If the frequency is critical for the application, then it's worth checking the frequency. The two main ways to do that are with a bench counter, or using test firmware in the PIC to read an external standard frequency with its internal counter peripherals

\$\endgroup\$
1
  • \$\begingroup\$ Spot on, it can be as simple as a functional test program to verify the functionality of the pic, and if needed it can include a frequency counter routine to verify the clock frequency . \$\endgroup\$
    – crasic
    Jul 25, 2020 at 22:36
0
\$\begingroup\$

You probably should verify the actual frequency as well as the presence of the oscillator, at least approximately, in order to detect the situation where, say, a 4MHz or 10MHz crystal (or external oscillator) is populated.

In general to do that you can use an adequately sensitive input circuit that it doesn’t unduly affect the oscillator output node, and a frequency counter circuit. That could be a Keysight or whatever rack-mount unit with LXI or GPIB communications or you could build something with a PIC, Arduino or whatever and supply the frequency measurement over a serial link to whatever you are using to automate the testing. At 8MHz you don’t need a very long gate time to get more resolution than you likely need.

There are various open-source designs that you can use as a base rather than starting from scratch. Replacing the (usually crude) input circuit with a boutique-y fast CMOS comparator with self-biasing RC on one input would minimize loading.

\$\endgroup\$
0
\$\begingroup\$

Your best approach for determining the frequency is to use the earlier suggestion of having some software on the MCU produce a low frequency output and measure that with a (calibrated) frequency counter.

However, your most likely issue is the magnitude of the oscillation -- this is determined by the quality of the crystal and the parasitics and components around it. Connecting a probe directly to it WILL affect the frequency (during the measurement by perhaps 0.1 %), and will also affect the amplitude. However, connecting a probe via a small capacitor (e.g. 1 pF) will (after calibration) allow you to determine, or at least compare the amplitudes between different units and detect abnormal ones.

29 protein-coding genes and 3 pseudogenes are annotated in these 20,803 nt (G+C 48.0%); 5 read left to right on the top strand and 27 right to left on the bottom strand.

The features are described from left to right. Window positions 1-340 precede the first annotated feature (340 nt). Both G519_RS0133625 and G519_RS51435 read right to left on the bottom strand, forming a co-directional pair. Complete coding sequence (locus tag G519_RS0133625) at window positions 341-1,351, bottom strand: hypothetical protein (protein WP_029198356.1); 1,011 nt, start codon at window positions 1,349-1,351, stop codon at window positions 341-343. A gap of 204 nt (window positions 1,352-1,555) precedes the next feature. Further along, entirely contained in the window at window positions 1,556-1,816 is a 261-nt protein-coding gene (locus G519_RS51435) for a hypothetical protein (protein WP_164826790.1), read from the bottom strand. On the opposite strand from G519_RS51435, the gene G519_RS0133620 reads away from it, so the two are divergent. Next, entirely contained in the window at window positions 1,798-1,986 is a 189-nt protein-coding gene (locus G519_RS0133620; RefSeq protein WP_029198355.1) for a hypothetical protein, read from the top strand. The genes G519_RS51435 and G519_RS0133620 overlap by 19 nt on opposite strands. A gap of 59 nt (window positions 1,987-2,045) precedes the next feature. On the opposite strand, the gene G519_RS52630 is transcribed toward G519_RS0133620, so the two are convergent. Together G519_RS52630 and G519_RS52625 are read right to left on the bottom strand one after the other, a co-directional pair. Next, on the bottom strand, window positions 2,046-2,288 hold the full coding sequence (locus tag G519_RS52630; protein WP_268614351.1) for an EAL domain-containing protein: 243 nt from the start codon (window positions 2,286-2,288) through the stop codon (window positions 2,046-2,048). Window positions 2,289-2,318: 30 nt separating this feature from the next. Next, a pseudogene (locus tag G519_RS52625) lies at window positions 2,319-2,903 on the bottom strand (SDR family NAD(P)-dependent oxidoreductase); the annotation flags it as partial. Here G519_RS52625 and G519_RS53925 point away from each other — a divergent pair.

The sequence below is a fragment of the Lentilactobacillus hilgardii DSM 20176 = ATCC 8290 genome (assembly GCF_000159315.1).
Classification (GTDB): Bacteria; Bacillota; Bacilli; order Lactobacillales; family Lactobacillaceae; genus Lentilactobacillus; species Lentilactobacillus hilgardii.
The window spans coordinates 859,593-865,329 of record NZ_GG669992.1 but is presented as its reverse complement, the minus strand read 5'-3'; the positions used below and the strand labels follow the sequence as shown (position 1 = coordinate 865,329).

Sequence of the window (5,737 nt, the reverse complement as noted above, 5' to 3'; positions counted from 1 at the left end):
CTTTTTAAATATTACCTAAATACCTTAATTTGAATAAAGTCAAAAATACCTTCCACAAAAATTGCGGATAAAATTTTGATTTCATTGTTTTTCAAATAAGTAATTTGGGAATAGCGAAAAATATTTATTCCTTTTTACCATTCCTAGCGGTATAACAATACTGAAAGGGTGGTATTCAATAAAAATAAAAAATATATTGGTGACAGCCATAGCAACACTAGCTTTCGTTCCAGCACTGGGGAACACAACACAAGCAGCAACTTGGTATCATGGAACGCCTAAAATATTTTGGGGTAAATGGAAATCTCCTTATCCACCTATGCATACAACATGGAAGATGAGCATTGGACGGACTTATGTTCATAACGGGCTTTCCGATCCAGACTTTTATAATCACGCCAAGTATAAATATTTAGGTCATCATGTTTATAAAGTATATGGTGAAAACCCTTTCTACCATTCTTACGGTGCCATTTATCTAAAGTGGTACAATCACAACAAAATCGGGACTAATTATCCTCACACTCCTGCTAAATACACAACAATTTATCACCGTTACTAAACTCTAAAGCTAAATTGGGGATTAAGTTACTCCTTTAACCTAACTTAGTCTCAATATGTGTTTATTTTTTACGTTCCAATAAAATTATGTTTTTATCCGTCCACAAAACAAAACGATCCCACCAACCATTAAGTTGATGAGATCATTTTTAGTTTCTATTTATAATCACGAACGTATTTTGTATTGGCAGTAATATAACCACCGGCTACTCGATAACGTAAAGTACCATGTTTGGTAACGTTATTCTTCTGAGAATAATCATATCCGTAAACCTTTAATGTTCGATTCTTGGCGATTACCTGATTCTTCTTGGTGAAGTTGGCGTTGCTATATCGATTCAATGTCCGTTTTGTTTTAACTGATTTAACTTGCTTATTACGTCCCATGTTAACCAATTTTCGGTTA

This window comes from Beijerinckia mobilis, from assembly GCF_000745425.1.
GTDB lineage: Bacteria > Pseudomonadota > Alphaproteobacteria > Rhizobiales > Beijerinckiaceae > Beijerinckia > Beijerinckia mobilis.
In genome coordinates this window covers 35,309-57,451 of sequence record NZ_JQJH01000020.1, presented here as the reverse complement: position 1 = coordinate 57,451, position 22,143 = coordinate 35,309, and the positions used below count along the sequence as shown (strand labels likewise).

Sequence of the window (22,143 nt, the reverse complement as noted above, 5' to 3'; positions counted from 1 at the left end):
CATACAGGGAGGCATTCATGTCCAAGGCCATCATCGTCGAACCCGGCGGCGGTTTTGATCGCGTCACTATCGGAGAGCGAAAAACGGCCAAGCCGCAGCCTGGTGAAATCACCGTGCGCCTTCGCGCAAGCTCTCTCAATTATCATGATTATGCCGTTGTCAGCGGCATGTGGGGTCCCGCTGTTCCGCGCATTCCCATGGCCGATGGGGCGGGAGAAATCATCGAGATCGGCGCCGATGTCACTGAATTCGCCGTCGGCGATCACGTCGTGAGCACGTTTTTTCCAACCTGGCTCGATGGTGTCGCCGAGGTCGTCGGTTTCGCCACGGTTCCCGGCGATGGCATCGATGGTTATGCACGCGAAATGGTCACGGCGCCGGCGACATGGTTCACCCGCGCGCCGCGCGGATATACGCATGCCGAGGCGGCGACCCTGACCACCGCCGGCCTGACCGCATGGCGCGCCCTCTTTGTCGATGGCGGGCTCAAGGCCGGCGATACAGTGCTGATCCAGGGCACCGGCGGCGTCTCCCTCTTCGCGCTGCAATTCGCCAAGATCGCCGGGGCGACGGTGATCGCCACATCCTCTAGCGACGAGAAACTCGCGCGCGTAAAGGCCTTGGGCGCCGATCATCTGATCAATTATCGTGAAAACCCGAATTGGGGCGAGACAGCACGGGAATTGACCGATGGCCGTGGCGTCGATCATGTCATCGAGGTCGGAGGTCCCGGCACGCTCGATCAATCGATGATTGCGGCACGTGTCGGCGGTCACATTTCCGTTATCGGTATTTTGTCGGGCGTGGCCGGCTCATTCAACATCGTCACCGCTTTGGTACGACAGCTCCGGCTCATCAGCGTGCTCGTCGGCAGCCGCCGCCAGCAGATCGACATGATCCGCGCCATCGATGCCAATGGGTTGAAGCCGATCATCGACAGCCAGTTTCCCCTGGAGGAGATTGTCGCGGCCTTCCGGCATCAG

Note that if you are trying to measure the amplitude of the 8 MHz, you might be able to use an ADC with a slower sampling frequency -- as long as its input filter allows 8 MHz in, and its aperture allows 8 MHz to be sampled. Basically, you can aliases the sampling rate and oscillation. Choose a sampling rate that is not an integer submultiple of the 8 MHz -- you will get an output that is a subsampled version of the original signal, just at a different frequency.

e.g. if the XTAL is at 8 MHz and you sample at 300 kHz, you will be subsampling at 8M/300k = 26.667x; the integer cycles are skipped, and you will have an apparent signal of 0.667*300k = 200 kHz.

\$\endgroup\$
0
\$\begingroup\$

Depending on the application of your crystal, if its connected to a microcontroller with configurable clocks, you might be able to divide the clock with the MCU with a large divisor and then have it toggle a testpoint-gpio. Say divide by 128, you get a 62.5KHz signal that would be pretty easy to measure with almost any ADC/frequency counter during factory testing.

We did this to a batch of ~6k devices after SMT, because half of the crystals that were already soldered were cut with wrong capacitance (though only very few actually failed QC).

\$\endgroup\$

Your Answer

By clicking “Post Your Answer”, you agree to our terms of service and acknowledge you have read our privacy policy.

Not the answer you're looking for? Browse other questions tagged or ask your own question.